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RFV discussion January 2011[edit]

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Rfv-sense: Indian mulberry. (All the other senses are at RFD already.)

No apparent hits on b.g.c, and Wikipedia doesn't know about this either, which looks very suspicious. -- Prince Kassad 13:37, 5 January 2011 (UTC)

Al and als are valid Scrabble words. So other dictionaries must have at least one noun sense for this. And searching for any two letter term (for a specific meaning) is an absolute nightmare. Mglovesfun (talk) 13:53, 5 January 2011 (UTC)
The Scrabble-valid sense is an alt spelling of aal, which is this same mulberry tree. As MG says, that means that a dictionary used in Scrabble validity (Collins, Chambers?) has an entry. Whether it's attestable is another matter. Equinox 18:27, 5 January 2011 (UTC)
It's not in Chamber's, which is usually the Scrabble bible. Not in the OED either. Ƿidsiþ 19:00, 5 January 2011 (UTC)
Chambers isn't the Scrabble word source any more (since about 2007). AFAIK it's now Collins. Anyone got a copy? Equinox 19:15, 5 January 2011 (UTC)
The OED has aal but not al. Do scrabble players make up words and rare variant spellings? Dbfirs 20:02, 5 January 2011 (UTC)
google books:"al" "aal" mulberry pulls up interesting secondary sources, from which I learn that al is "Hindi" whereas aal is "Bombay (including Guzrathi and Mahrathi)", and that crossword-puzzlers love it as much as Scrabblers do. Few mentions treat it as really English, but rather, merely as an English rendering of the Hindi. —RuakhTALK 16:35, 6 January 2011 (UTC)
Here are some actual uses, finally. And here's one more. —RuakhTALK 16:42, 6 January 2011 (UTC)
Second link doesn't work for me, but the first one italicises the term, suggesting the author didn't consider it to have entered English. Update: I've just noticed that you already said that. But I am always hesitant to use italics as citations in Wikt. Equinox 17:29, 6 January 2011 (UTC)
Cited, I think. Take a look: Citations:al. Note especially the 1872, 1881, 1917, and 1936 examples, which use italics for other words and thus clearly could have italicised ‘al’ had they wanted to. - -sche (discuss) 18:02, 11 August 2011 (UTC)
There is no evidence that al is ever used as a true adjective, so all the evidence supports the attributive usage being of a noun and, as you say, it is sometimes used other than in italics or in quotes. It looks good to me. DCDuring TALK 21:10, 11 August 2011 (UTC)


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The senses:

  • assembly language.
  • artificial life.
  • (networking) country code for Albania.
  • other things.
  • other persons.
  • autograph letter.

are all bad caps or otherwise at the wrong lemma. -- Prince Kassad 13:29, 5 January 2011 (UTC)

I suppose other persons or things would be al. as in et al. Dunno if al. is ever used without the et - probably. Mglovesfun (talk) 13:42, 5 January 2011 (UTC)
BTW see Wiktionary:Entry titles which I recently created to clear up this sort of issue. Mglovesfun (talk) 13:42, 5 January 2011 (UTC)

resolved under the RFC request which someone helpfully made. -- Liliana 20:31, 18 October 2011 (UTC)


My concern is with the other obsolete meaning of 'al' as a conjunction. The only attestation given is from Chaucer and that is Middle English (i.e. a different language under ISO639: enm, not en(g).) Shouldn't there be a quotation from post 1500 to justify this entry, c.q. shouldn't this entry be made into a Middle English item? Jcwf (talk) 01:28, 6 February 2013 (UTC)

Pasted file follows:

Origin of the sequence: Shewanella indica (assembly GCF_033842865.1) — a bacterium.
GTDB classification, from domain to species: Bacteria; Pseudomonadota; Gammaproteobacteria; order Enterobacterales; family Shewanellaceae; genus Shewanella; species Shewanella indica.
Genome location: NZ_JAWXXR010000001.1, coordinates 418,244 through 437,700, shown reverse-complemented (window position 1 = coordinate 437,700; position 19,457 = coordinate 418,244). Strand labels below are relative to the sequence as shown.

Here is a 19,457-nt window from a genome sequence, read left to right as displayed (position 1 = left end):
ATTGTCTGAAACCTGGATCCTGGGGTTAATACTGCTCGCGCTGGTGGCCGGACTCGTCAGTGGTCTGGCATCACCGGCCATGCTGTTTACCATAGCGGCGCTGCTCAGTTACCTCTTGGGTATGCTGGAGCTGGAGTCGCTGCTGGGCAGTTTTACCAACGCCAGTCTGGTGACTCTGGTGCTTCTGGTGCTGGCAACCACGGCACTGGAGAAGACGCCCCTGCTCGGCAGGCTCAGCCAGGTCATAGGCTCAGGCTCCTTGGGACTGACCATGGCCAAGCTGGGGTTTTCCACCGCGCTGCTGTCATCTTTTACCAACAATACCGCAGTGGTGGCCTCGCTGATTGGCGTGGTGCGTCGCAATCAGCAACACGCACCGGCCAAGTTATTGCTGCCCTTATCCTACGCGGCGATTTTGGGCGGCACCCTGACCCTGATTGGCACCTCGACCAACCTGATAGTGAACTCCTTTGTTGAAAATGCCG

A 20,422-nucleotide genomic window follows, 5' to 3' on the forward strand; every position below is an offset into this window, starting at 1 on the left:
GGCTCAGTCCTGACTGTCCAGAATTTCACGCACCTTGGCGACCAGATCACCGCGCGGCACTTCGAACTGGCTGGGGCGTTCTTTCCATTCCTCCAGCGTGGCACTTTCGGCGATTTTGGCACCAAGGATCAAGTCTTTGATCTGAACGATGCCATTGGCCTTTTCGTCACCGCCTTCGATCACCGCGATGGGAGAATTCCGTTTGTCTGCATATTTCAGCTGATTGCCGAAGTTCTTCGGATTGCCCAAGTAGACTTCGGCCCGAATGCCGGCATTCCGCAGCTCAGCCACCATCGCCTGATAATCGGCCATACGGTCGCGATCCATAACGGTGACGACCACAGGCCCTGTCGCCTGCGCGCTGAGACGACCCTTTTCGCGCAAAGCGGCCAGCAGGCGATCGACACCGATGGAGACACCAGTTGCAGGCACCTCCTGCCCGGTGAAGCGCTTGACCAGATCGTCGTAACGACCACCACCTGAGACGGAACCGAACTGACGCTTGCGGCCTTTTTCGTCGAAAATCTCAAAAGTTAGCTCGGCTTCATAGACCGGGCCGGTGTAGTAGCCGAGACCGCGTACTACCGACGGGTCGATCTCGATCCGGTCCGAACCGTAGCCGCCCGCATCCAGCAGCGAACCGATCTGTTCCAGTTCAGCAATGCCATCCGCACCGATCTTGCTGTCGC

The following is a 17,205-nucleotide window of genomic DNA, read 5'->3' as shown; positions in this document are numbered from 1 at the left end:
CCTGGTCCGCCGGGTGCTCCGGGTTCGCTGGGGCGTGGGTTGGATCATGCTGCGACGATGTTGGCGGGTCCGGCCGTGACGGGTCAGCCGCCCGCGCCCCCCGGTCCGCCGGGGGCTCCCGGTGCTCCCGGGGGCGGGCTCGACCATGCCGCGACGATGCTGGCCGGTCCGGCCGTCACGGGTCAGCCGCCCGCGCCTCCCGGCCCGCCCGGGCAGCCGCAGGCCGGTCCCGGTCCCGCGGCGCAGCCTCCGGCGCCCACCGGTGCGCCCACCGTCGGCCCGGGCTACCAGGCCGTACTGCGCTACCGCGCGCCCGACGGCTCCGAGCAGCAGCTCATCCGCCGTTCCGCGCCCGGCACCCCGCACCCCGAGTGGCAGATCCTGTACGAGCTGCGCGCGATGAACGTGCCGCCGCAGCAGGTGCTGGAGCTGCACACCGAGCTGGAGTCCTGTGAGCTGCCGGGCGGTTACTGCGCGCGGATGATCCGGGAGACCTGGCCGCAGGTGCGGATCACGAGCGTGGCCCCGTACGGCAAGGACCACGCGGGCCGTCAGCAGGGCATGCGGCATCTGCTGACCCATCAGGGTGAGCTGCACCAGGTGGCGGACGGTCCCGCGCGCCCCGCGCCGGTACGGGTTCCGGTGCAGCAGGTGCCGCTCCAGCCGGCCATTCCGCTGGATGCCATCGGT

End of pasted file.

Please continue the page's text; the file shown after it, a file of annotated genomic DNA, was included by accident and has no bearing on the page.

There should be. (There are those who feel that Wiktionary should not distinguish Middle English from Modern English, but as long as it does, post-1500 citations are needed.) I've opened a Request for Verification. - -sche (discuss) 03:24, 6 February 2013 (UTC)

RfV discussion January 2013[edit]

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RFV of the conjunction. Is it attested in modern English (and I use "modern" very loosely: "post-1500")? - -sche (discuss) 03:26, 6 February 2013 (UTC)

Hard to search for. This needs the OED or an EME corpus. DCDuring TALK 15:33, 6 February 2013 (UTC)
And a corpus with powerful search that doesn't treat al as a stopword. DCDuring TALK 16:06, 6 February 2013 (UTC)
Failed. — Ungoliant (Falai) 06:18, 10 September 2013 (UTC)

Arabic definite article Romanization[edit]

I'm willing to bet a large portion of our English speaking readers come to this page looking for the meaning of al as in Al Qaeda etc. I noticed it isn't mentioned or linked to anywhere here, nor at al- (pardon me, I see it is actually linked there as a see also hatnote). I've read Wiktionary:About Arabic and sort of understand why. However I still think we're doing them a disservice by not at least pointing them in the right direction.. perhaps a see also link or sisterlink to w:en:Arabic definite article? -- OlEnglish (Talk) 09:51, 13 August 2014 (UTC)

25. Āl[edit]


The Celtic dialect forms are as far as can be ascertained. The Proto-Indo-European *h₂éydʰ-lom root is fictitious for this lexeme, confirmed by the absence of this derivative in the listing from the root Proto-Indo-European *h₂éydʰ. Its origin is quite uncertain; and there is no evidence of a Celtic origin (and the proposed Germanic root is fictious), in spite of the Welsh and Breton lexemes for "fireplace". There is no evidence of any such borrowings from Germanic. The apparent analogies in Basque have no significance, unless the prefix "kisk-" to "-al" (scorched), "-aldu" (trans. to burn, scorch, toast), "-ali" (intrans. be burned)" and its gerund "-alpen", et cetera, has the meaningful sense of 'enforcing' or 'knock on effect'. The ancient Spanish ALUA (glow worm) and Ancient Greek ΑΛÉA (warmth, heat) with ΕΙΛΗ (the sun's warmth) - unrelated to 'ἩΛIOΣ (sun) - are so remote as not to help in this etymology! Andrew H. Gray 16:38, 13 July 2017 (UTC)Andrew talk